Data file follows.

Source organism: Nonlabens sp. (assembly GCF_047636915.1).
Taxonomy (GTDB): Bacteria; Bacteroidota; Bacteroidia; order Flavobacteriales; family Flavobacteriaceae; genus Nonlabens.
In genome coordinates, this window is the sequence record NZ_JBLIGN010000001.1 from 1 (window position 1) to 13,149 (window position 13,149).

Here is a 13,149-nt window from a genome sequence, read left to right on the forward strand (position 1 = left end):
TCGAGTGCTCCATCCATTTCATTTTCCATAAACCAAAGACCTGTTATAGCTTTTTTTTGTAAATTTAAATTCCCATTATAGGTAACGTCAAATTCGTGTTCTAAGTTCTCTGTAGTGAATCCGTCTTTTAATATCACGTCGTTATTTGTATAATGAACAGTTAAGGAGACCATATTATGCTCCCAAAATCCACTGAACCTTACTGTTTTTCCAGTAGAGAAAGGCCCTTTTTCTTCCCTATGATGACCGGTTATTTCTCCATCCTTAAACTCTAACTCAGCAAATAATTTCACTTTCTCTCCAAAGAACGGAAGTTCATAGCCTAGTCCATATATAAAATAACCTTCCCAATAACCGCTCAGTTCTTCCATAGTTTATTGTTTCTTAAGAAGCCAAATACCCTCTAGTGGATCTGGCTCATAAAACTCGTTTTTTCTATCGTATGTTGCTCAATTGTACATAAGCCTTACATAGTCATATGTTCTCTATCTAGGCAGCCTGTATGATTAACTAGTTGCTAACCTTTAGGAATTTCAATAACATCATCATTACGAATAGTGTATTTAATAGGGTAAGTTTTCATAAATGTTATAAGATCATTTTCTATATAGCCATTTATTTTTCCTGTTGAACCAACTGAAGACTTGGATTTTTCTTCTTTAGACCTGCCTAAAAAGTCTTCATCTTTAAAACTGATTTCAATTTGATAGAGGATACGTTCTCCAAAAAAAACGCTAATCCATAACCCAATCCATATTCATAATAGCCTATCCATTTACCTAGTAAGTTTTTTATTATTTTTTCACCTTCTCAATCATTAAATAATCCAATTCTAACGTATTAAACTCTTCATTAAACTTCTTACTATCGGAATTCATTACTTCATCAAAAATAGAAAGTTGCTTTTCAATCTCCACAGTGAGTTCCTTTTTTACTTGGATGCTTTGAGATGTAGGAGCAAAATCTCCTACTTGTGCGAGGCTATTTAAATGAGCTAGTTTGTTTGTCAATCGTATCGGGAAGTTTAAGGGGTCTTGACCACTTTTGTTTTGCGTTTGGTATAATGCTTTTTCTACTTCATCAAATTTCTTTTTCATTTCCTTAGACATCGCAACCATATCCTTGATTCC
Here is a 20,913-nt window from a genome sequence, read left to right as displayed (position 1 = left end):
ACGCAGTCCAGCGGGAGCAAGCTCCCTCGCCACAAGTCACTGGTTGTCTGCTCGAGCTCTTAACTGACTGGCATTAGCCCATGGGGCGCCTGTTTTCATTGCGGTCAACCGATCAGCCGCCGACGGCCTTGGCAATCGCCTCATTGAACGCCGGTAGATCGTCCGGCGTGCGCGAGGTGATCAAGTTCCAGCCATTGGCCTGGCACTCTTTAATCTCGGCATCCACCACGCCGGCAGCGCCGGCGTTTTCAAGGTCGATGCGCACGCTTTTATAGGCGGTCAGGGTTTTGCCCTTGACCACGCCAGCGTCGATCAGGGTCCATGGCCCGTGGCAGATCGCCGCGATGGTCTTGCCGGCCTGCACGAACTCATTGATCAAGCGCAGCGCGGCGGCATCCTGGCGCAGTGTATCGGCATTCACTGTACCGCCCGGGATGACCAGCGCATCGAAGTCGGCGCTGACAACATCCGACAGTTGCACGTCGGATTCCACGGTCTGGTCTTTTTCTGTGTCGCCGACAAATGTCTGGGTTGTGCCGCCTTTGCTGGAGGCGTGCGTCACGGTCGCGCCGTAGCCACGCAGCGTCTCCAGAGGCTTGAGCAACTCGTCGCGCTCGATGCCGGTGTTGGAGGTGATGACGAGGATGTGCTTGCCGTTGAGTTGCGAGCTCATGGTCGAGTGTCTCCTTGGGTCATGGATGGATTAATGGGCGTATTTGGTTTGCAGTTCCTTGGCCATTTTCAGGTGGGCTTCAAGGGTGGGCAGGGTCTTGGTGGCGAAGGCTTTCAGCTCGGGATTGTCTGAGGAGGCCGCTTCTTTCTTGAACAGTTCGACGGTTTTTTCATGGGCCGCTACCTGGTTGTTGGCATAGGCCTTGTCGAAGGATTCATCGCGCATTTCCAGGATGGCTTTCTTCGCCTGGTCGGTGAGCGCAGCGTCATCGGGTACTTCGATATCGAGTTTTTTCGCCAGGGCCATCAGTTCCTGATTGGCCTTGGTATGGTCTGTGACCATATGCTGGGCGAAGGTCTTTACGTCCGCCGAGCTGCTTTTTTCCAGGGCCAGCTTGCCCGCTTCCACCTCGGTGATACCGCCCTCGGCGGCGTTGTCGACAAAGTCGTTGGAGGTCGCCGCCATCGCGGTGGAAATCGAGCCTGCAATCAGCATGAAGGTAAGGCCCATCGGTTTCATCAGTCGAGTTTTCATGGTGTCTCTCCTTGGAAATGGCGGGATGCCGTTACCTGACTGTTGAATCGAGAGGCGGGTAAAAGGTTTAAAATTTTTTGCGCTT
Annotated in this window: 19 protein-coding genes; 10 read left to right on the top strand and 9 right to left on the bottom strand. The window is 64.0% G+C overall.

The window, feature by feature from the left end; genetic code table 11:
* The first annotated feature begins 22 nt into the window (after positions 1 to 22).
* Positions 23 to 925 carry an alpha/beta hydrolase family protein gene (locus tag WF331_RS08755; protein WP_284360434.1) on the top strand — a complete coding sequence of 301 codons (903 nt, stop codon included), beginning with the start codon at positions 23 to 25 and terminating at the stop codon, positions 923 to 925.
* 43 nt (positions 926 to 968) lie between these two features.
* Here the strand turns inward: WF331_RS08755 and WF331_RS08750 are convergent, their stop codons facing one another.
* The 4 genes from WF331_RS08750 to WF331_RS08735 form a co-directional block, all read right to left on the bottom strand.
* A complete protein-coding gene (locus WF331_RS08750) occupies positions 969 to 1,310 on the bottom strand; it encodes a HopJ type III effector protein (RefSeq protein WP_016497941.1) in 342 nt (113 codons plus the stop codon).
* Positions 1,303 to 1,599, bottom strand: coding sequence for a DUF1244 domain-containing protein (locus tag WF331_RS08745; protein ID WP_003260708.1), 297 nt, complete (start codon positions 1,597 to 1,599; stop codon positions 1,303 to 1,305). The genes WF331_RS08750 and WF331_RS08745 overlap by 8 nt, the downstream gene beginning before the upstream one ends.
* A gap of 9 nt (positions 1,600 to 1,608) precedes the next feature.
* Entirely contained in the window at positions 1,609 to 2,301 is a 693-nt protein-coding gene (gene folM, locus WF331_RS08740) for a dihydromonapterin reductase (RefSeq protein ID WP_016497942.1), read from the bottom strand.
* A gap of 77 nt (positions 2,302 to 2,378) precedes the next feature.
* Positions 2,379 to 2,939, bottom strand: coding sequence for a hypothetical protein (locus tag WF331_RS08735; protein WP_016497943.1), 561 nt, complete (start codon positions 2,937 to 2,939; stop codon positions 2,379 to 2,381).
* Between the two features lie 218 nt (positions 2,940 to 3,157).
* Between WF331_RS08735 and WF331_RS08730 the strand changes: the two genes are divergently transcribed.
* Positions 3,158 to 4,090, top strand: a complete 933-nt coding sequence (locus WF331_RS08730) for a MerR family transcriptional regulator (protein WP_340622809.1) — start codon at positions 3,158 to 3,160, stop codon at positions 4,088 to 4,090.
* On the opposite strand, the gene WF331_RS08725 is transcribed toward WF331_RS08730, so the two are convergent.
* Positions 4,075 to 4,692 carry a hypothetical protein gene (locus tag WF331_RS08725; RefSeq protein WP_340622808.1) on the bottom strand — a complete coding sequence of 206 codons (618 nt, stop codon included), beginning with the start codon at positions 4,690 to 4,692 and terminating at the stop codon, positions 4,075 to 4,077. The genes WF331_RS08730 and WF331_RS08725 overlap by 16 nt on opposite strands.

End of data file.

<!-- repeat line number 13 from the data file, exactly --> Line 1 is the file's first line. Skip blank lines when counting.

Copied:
* Here the strand turns inward: WF331_RS08755 and WF331_RS08750 are convergent, their stop codons facing one another.